After falling Friday following the March jobs report, the Dow Jones Industrial Average (DJINDICES: ^DJI ) continued to slide 167 points Monday as investors lower their expectations ahead of the first-quarter earnings season.
1. Tech stocks keep getting slammed
March and April have not been kind to tech stocks. Since reaching all-time highs in early March on tech-mania excitement, things have been downhill for Amazon.com (NASDAQ: AMZN ) and Facebook (NASDAQ: FB ) . Both of those same stocks have plummeted by over 14%. You name a young tech stock, and there's a good chance it's down 10% in the past month.
On the other hand, mature tech stocks that pay quarterly dividends in order to give cash to shareholders have done well in the same period. Grandpa's favorite tech stocks -- like Microsoft, IBM, and Hewlett-Packard -- are all up over 3% the past month.
Investors like money, and young tech stocks offer imaginary future money (and trendy apps). Instead of giving profits to shareholders (i.e., dividends) Facebook and Amazon.com are making crazy purchases and investments ($19 billion WhatsApp acquisitions and supposed delivery drones). The market's punishment of tech's young growth stocks may signal a desire by investors for safer bets that don't require such faith in future payouts.
2. Coffee prices surge on Brazilian weather
Your morning routine is about to get a tad more expensive. Forecasts for more dry weather in the coffee belt of Brazil, the world's largest grower and exporter of coffee beans, sent coffee prices soaring -- Arabica bean prices are up almost 11% since Thursday, their biggest two-day jump in two months.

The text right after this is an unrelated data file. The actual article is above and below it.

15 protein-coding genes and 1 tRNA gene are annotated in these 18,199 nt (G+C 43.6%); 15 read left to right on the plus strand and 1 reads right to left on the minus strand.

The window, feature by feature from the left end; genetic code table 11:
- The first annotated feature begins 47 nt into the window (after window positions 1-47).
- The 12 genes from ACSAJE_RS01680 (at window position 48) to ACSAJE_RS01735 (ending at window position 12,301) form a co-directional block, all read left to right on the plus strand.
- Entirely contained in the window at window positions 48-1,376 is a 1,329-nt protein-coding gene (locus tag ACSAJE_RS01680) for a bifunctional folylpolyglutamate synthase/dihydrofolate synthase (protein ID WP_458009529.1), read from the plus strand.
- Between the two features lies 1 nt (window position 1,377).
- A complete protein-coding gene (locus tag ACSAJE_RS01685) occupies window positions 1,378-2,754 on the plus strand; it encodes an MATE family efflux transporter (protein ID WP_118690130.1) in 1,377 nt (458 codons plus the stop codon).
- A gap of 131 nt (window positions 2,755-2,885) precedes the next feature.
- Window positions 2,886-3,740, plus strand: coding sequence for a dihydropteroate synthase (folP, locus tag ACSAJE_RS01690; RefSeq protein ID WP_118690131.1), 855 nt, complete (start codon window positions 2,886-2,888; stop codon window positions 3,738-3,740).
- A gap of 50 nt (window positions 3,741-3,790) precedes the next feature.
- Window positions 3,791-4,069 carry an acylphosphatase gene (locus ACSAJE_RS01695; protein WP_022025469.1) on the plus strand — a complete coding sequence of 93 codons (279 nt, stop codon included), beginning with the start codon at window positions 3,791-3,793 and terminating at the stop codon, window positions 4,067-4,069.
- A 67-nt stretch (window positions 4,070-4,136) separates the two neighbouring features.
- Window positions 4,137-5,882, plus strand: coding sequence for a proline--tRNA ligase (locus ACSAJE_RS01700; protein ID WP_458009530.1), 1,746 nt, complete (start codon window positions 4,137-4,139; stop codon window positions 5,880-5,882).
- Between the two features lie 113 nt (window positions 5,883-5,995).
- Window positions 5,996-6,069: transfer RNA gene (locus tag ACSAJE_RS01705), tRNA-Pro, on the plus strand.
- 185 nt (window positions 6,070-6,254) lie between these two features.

It's all about Arabica beans. Forget what your hipster barista tells you about the coffee blends he makes from home in Brooklyn -- Arabica coffee enjoys high demand worldwide for its mild flavor and gourmet intrigue. It just so happens that Brazil produces half the world's Arabica beans, and investors worry that a few more months of dropping supply caused by drought will continue to send prices up.
The takeaway is that the report released from the National Coffee Council on Monday didn't taste great. The past two months were the driest in Brazil in 30 years, and obnoxious coffee connoisseurs know that you need moisture to mature coffee cherries. Arabica prices were already up 75% so far this year, but now the council is already lowering its 2014 production estimates from 44 million 60-kilogram bags to 40.1 million. Someone get us an alcoholic drink instead.
3. IPOs and quarterly earnings reports ahead this week
Bring on the IPOs. Investors are gearing up for another exciting week on the floor. Untested virgin shares will experience the bop and bounce of stock market trading for the first time this week. Fourteen companies are expected to sell shares to the public markets for the first time in their initial public offerings, including sexy names like ... an auto lending bank and a cheap hotel chain.
Don't let the bland names fool you -- the IPOs should be a thrill. The U.S. government bailed out automotive lending company Ally Financial, and it's ready to dump this annoying investment out of the public taxpayers' hands. La Quinta hotels is also ready to "check in" to the public domain by raising funds on the public stock markets.
Don't forget Alcoa's (NYSE: AA ) kick-off party as it unofficially brings in the first-quarter earnings season Tuesday. The steel company will report what it earned in the first three months of 2014, the first of many companies that will have Wall Street's attention the next weeks. Analysts are actually expecting a drop in profits compared with last year, as the economy seems to be searching for its way (or batteries for the GPS, at least).
- National Federation of Independent Business' Small Business Index
- First-quarter rernings reports: Alcoa
MarketSnacks Fact of the Day: While "drip coffee" maker sales have stagnated, "coffee pod" machine sales have grown by 6 times in the past six years, with over 12 million units sold in the U.S. last year.
As originally published on MarketSnacks.com
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